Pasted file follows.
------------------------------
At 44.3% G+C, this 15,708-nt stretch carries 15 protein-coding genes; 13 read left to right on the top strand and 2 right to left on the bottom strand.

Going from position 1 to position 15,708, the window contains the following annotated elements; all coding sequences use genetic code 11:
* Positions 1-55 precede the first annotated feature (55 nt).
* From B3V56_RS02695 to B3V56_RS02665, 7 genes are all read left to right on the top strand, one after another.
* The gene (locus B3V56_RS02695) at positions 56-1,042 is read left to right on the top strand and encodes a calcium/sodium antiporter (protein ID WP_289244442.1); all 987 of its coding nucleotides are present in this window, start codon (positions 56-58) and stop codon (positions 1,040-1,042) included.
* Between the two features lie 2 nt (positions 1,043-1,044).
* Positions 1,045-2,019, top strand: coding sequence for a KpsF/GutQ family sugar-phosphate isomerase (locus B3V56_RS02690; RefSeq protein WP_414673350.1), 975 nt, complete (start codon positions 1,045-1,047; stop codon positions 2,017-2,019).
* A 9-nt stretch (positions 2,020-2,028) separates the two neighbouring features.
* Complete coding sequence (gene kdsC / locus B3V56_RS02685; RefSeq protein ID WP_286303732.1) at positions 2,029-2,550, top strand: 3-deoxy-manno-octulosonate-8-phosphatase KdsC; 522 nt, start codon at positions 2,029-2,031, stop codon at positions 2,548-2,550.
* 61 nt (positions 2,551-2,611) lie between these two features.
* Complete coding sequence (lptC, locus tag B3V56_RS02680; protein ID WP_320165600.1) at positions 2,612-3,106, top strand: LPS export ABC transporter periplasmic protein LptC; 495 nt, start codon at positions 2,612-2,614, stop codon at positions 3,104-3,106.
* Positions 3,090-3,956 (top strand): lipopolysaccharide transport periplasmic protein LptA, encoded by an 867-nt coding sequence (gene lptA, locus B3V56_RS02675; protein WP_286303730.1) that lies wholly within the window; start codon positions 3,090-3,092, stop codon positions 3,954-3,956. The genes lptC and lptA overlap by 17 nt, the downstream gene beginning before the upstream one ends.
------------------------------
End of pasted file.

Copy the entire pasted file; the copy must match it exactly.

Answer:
At 44.3% G+C, this 15,708-nt stretch carries 15 protein-coding genes; 13 read left to right on the top strand and 2 right to left on the bottom strand.

Going from position 1 to position 15,708, the window contains the following annotated elements; all coding sequences use genetic code 11:
* Positions 1-55 precede the first annotated feature (55 nt).
* From B3V56_RS02695 to B3V56_RS02665, 7 genes are all read left to right on the top strand, one after another.
* The gene (locus B3V56_RS02695) at positions 56-1,042 is read left to right on the top strand and encodes a calcium/sodium antiporter (protein ID WP_289244442.1); all 987 of its coding nucleotides are present in this window, start codon (positions 56-58) and stop codon (positions 1,040-1,042) included.
* Between the two features lie 2 nt (positions 1,043-1,044).
* Positions 1,045-2,019, top strand: coding sequence for a KpsF/GutQ family sugar-phosphate isomerase (locus B3V56_RS02690; RefSeq protein WP_414673350.1), 975 nt, complete (start codon positions 1,045-1,047; stop codon positions 2,017-2,019).
* A 9-nt stretch (positions 2,020-2,028) separates the two neighbouring features.
* Complete coding sequence (gene kdsC / locus B3V56_RS02685; RefSeq protein ID WP_286303732.1) at positions 2,029-2,550, top strand: 3-deoxy-manno-octulosonate-8-phosphatase KdsC; 522 nt, start codon at positions 2,029-2,031, stop codon at positions 2,548-2,550.
* 61 nt (positions 2,551-2,611) lie between these two features.
* Complete coding sequence (lptC, locus tag B3V56_RS02680; protein ID WP_320165600.1) at positions 2,612-3,106, top strand: LPS export ABC transporter periplasmic protein LptC; 495 nt, start codon at positions 2,612-2,614, stop codon at positions 3,104-3,106.
* Positions 3,090-3,956 (top strand): lipopolysaccharide transport periplasmic protein LptA, encoded by an 867-nt coding sequence (gene lptA, locus B3V56_RS02675; protein WP_286303730.1) that lies wholly within the window; start codon positions 3,090-3,092, stop codon positions 3,954-3,956. The genes lptC and lptA overlap by 17 nt, the downstream gene beginning before the upstream one ends.